Keyword: Institute of Biomedicine
This year, the Elias Tillandz prize for the best scientific paper published in 2019 in BioCity Turku has been awarded to Academician Sirpa Jalkanen and her research group.
Gut microbiota Not Involved in the Incidence of Gestational Diabetes Mellitus – But Gut Microbiota May Be Modulated by Fish Oil And Probiotics
Consuming the combination of fish oil and probiotic food supplements modulate the composition of gut microbiota in overweight and obese pregnant women, reveals a new study conducted at the University of Turku, Finland. The same study shows that gut microbiota composition and function is not related to gestational diabetes.
Despite of continuous development in breast cancer treatments, metastases of the most aggressive breast cancer types are still a significant and growing medical problem. Together with a research group at Michigan University, the group of Professor Jukka Westermarck at Turku Bioscience Centre recently received funding from the US Department of Defense for the development of novel treatment strategies for breast cancer metastases.
The virologists at the University of Turku have followed the spread of the novel SARS-CoV-2 virus closely since the beginning of the year. Laboratories in Turku received the first genes of the new virus in February and, ever since, researchers have strived to solve the mysteries of the pathogen only the size of 120 nanometres.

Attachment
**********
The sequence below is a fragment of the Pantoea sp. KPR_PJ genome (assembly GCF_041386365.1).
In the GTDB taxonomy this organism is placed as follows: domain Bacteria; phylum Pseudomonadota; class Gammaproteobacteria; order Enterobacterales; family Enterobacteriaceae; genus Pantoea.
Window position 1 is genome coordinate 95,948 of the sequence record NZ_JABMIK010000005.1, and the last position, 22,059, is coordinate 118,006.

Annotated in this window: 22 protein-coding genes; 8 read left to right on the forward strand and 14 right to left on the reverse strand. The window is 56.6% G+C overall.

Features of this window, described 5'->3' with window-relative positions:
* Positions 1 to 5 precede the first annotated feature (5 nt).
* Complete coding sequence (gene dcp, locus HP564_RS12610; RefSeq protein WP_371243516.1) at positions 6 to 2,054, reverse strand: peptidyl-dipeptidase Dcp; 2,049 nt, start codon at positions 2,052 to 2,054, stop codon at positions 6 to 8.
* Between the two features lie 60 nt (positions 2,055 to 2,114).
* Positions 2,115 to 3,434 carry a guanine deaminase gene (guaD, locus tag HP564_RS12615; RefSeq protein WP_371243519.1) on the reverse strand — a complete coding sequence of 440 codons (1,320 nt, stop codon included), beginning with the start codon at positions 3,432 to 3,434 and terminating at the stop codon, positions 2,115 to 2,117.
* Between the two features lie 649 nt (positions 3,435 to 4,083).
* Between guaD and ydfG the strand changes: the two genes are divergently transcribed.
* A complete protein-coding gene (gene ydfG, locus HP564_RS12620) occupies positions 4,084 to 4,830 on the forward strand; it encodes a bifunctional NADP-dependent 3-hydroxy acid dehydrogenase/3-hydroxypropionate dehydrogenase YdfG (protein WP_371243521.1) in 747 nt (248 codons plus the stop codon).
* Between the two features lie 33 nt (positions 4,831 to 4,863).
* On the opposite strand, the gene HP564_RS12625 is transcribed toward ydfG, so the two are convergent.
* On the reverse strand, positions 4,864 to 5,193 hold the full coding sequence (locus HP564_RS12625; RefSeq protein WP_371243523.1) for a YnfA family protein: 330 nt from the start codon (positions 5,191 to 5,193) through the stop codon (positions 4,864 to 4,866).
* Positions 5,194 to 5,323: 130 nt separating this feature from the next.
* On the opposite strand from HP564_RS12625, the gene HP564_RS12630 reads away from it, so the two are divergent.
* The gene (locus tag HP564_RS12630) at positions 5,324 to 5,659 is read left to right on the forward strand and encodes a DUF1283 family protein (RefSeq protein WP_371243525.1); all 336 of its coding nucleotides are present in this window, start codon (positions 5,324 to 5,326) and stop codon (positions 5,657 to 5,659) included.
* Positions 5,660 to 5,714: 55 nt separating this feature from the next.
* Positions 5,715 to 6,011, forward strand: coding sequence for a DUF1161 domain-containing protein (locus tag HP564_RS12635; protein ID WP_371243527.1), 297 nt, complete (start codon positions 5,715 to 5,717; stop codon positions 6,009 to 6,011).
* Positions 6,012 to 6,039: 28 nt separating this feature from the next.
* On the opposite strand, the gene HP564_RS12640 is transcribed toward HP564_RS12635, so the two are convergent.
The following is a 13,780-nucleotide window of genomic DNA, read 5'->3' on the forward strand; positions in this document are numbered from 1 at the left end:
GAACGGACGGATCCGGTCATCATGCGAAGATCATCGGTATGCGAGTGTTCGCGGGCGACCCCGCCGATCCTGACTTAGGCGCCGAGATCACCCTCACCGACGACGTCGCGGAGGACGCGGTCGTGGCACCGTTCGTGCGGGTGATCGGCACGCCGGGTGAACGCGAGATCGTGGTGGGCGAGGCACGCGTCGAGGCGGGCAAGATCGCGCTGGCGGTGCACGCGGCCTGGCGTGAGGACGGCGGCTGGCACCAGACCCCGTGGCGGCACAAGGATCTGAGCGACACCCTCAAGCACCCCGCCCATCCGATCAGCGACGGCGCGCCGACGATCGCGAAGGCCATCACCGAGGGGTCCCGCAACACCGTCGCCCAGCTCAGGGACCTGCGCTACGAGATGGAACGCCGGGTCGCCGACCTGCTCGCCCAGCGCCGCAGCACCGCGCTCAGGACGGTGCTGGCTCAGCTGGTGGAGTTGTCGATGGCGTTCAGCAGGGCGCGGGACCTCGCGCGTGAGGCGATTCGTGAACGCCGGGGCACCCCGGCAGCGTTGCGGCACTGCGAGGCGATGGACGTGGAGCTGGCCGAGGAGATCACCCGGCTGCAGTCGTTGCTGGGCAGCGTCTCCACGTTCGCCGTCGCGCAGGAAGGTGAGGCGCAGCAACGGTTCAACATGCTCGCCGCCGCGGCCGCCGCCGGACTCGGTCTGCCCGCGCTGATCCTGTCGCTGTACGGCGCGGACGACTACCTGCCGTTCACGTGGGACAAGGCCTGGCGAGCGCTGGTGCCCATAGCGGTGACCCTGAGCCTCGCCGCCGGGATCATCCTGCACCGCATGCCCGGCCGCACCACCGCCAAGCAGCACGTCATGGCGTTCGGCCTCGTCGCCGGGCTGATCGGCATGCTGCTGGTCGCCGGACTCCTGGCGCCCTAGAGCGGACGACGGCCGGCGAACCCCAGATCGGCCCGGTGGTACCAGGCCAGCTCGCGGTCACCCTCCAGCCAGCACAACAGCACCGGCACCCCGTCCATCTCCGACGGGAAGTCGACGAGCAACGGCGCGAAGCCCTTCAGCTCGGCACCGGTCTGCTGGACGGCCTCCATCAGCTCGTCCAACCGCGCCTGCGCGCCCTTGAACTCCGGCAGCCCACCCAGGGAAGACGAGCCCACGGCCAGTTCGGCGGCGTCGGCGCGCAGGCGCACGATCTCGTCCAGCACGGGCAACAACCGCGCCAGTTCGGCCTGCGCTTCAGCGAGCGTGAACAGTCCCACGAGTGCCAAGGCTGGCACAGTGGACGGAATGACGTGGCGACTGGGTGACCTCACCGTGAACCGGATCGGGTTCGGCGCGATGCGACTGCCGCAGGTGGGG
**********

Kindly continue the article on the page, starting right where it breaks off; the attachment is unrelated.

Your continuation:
World leading diabetes research foundation JDRF from the United States has granted the University of Turku three-year funding for its PAMP project (Pathogen Associated Molecular Patterns) with the total sum of over €520,000.
Infectious disease scientists identified strains of group A streptococcus that are less susceptible to commonly used antibiotics, a sign that the germ causing strep throat and flesh-eating disease may be moving closer to resistance to penicillin and other related antibiotics known as beta-lactams.
Finnish researchers have identified an exonic variant in the TRIM55 gene, which affects cardiomyocyte specific functions and reduces cardiac contractility.
Researchers have discovered new changes in blood samples which are associated with Alzheimer’s disease. A new international study examined Finnish twins. The study was conducted on disease-discordant twin pairs: one sibling who suffered from Alzheimer’s disease and one who was cognitively healthy. The researchers utilised the latest genome-wide methods to find out whether the twins’ blood samples had any disease-related differences in chemical marks, so-called epigenetic marks, which are sensitive to changes in environmental and lifestyle factors.